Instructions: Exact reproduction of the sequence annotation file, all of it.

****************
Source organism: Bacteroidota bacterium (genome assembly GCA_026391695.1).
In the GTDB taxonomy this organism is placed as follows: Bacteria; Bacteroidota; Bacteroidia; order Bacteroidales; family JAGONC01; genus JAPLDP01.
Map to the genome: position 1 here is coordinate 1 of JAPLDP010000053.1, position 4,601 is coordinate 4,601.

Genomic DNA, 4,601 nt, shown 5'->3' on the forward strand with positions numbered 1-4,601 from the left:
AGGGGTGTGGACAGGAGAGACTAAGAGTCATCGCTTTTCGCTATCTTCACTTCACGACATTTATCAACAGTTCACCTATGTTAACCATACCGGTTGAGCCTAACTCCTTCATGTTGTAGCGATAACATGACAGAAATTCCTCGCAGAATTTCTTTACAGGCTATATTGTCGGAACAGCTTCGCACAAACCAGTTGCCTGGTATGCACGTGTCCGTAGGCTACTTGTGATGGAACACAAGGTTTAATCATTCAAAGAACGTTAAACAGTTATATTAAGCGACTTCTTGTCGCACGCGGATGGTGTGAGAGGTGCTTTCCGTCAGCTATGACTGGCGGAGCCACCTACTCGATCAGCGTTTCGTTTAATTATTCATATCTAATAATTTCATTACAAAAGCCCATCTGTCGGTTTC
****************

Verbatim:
Source organism: Bacteroidota bacterium (genome assembly GCA_026391695.1).
In the GTDB taxonomy this organism is placed as follows: Bacteria; Bacteroidota; Bacteroidia; order Bacteroidales; family JAGONC01; genus JAPLDP01.
Map to the genome: position 1 here is coordinate 1 of JAPLDP010000053.1, position 4,601 is coordinate 4,601.

Genomic DNA, 4,601 nt, shown 5'->3' on the forward strand with positions numbered 1-4,601 from the left:
AGGGGTGTGGACAGGAGAGACTAAGAGTCATCGCTTTTCGCTATCTTCACTTCACGACATTTATCAACAGTTCACCTATGTTAACCATACCGGTTGAGCCTAACTCCTTCATGTTGTAGCGATAACATGACAGAAATTCCTCGCAGAATTTCTTTACAGGCTATATTGTCGGAACAGCTTCGCACAAACCAGTTGCCTGGTATGCACGTGTCCGTAGGCTACTTGTGATGGAACACAAGGTTTAATCATTCAAAGAACGTTAAACAGTTATATTAAGCGACTTCTTGTCGCACGCGGATGGTGTGAGAGGTGCTTTCCGTCAGCTATGACTGGCGGAGCCACCTACTCGATCAGCGTTTCGTTTAATTATTCATATCTAATAATTTCATTACAAAAGCCCATCTGTCGGTTTC